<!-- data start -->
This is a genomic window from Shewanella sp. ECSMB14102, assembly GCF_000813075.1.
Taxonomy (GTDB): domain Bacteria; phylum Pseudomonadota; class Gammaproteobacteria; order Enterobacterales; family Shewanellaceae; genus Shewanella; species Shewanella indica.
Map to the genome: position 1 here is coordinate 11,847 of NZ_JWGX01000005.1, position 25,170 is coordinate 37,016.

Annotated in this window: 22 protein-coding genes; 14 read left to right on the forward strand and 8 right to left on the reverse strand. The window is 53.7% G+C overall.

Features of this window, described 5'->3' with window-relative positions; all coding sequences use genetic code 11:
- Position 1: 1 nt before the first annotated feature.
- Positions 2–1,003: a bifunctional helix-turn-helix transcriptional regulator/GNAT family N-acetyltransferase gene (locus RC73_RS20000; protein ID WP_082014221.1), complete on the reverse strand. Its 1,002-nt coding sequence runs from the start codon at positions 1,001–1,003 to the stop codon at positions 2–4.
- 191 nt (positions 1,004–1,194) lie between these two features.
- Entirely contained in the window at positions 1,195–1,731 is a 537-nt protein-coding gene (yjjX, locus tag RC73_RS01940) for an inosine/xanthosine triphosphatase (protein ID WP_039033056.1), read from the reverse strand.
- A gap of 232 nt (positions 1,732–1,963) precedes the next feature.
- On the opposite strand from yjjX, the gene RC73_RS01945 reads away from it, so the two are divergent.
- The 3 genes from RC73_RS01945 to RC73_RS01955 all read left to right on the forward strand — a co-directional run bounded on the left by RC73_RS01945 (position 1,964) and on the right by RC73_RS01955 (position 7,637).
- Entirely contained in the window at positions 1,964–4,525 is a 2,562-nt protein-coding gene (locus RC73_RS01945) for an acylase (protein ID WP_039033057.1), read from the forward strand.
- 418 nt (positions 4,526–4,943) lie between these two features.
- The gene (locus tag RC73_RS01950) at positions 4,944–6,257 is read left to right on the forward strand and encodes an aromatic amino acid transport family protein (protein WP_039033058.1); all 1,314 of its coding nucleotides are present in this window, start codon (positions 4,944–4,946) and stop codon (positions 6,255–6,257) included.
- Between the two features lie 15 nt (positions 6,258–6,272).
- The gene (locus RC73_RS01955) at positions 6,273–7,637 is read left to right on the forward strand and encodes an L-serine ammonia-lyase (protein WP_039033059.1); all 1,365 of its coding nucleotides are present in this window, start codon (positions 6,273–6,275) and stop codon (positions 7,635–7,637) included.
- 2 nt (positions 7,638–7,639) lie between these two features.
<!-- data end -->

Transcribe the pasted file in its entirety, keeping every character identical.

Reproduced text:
This is a genomic window from Shewanella sp. ECSMB14102, assembly GCF_000813075.1.
Taxonomy (GTDB): domain Bacteria; phylum Pseudomonadota; class Gammaproteobacteria; order Enterobacterales; family Shewanellaceae; genus Shewanella; species Shewanella indica.
Map to the genome: position 1 here is coordinate 11,847 of NZ_JWGX01000005.1, position 25,170 is coordinate 37,016.

Annotated in this window: 22 protein-coding genes; 14 read left to right on the forward strand and 8 right to left on the reverse strand. The window is 53.7% G+C overall.

Features of this window, described 5'->3' with window-relative positions; all coding sequences use genetic code 11:
- Position 1: 1 nt before the first annotated feature.
- Positions 2–1,003: a bifunctional helix-turn-helix transcriptional regulator/GNAT family N-acetyltransferase gene (locus RC73_RS20000; protein ID WP_082014221.1), complete on the reverse strand. Its 1,002-nt coding sequence runs from the start codon at positions 1,001–1,003 to the stop codon at positions 2–4.
- 191 nt (positions 1,004–1,194) lie between these two features.
- Entirely contained in the window at positions 1,195–1,731 is a 537-nt protein-coding gene (yjjX, locus tag RC73_RS01940) for an inosine/xanthosine triphosphatase (protein ID WP_039033056.1), read from the reverse strand.
- A gap of 232 nt (positions 1,732–1,963) precedes the next feature.
- On the opposite strand from yjjX, the gene RC73_RS01945 reads away from it, so the two are divergent.
- The 3 genes from RC73_RS01945 to RC73_RS01955 all read left to right on the forward strand — a co-directional run bounded on the left by RC73_RS01945 (position 1,964) and on the right by RC73_RS01955 (position 7,637).
- Entirely contained in the window at positions 1,964–4,525 is a 2,562-nt protein-coding gene (locus RC73_RS01945) for an acylase (protein ID WP_039033057.1), read from the forward strand.
- 418 nt (positions 4,526–4,943) lie between these two features.
- The gene (locus tag RC73_RS01950) at positions 4,944–6,257 is read left to right on the forward strand and encodes an aromatic amino acid transport family protein (protein WP_039033058.1); all 1,314 of its coding nucleotides are present in this window, start codon (positions 4,944–4,946) and stop codon (positions 6,255–6,257) included.
- Between the two features lie 15 nt (positions 6,258–6,272).
- The gene (locus RC73_RS01955) at positions 6,273–7,637 is read left to right on the forward strand and encodes an L-serine ammonia-lyase (protein WP_039033059.1); all 1,365 of its coding nucleotides are present in this window, start codon (positions 6,273–6,275) and stop codon (positions 7,635–7,637) included.
- 2 nt (positions 7,638–7,639) lie between these two features.